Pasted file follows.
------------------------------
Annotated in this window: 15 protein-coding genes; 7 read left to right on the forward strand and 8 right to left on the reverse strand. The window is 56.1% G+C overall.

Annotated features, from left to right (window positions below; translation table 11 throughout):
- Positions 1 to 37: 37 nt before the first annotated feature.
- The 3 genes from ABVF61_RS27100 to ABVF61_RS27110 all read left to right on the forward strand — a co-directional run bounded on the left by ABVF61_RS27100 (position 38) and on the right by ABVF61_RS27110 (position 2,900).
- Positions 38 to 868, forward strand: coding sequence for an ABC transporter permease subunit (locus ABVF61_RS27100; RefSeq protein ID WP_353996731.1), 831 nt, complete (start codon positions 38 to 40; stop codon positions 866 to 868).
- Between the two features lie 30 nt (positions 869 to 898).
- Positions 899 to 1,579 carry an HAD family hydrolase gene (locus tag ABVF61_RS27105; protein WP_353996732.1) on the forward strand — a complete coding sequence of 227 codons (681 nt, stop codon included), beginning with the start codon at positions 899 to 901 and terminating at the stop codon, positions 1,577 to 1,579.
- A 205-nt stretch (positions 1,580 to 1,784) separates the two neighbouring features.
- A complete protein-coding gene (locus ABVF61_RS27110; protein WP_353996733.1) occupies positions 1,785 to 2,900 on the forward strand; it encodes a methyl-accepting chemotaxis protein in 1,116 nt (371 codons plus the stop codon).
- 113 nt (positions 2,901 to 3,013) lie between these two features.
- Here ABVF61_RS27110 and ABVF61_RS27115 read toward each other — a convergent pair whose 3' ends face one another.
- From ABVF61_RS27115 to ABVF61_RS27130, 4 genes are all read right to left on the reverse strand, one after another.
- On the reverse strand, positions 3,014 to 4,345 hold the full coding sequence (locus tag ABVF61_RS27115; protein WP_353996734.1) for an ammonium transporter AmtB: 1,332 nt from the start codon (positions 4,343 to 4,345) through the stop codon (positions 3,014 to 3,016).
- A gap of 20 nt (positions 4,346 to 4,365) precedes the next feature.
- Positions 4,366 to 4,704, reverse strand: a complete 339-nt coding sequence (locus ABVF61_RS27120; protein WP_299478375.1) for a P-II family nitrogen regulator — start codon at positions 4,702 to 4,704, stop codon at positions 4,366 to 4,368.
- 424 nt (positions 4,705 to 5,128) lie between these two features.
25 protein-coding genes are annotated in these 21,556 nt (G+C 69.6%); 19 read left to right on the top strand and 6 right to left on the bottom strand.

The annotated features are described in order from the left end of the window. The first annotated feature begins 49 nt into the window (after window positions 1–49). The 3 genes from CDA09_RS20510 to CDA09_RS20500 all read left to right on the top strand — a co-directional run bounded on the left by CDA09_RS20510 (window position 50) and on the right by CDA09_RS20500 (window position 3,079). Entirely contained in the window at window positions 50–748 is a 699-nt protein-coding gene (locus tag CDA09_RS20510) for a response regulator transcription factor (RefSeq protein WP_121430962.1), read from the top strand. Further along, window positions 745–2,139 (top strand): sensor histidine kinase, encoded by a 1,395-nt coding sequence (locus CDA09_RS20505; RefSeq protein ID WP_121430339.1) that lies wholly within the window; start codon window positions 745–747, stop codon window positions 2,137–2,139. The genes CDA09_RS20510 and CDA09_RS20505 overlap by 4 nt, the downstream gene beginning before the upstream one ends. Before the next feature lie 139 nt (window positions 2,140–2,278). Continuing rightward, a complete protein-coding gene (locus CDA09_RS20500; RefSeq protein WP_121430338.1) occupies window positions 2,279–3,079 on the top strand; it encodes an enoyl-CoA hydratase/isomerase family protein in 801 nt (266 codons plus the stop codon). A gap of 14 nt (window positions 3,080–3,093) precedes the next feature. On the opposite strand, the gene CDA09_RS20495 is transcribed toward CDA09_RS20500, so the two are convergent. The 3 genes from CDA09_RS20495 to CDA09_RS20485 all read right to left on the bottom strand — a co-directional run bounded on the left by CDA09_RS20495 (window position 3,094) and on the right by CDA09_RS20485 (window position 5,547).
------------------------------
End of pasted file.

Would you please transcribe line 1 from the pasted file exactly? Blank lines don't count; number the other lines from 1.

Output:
Annotated in this window: 15 protein-coding genes; 7 read left to right on the forward strand and 8 right to left on the reverse strand. The window is 56.1% G+C overall.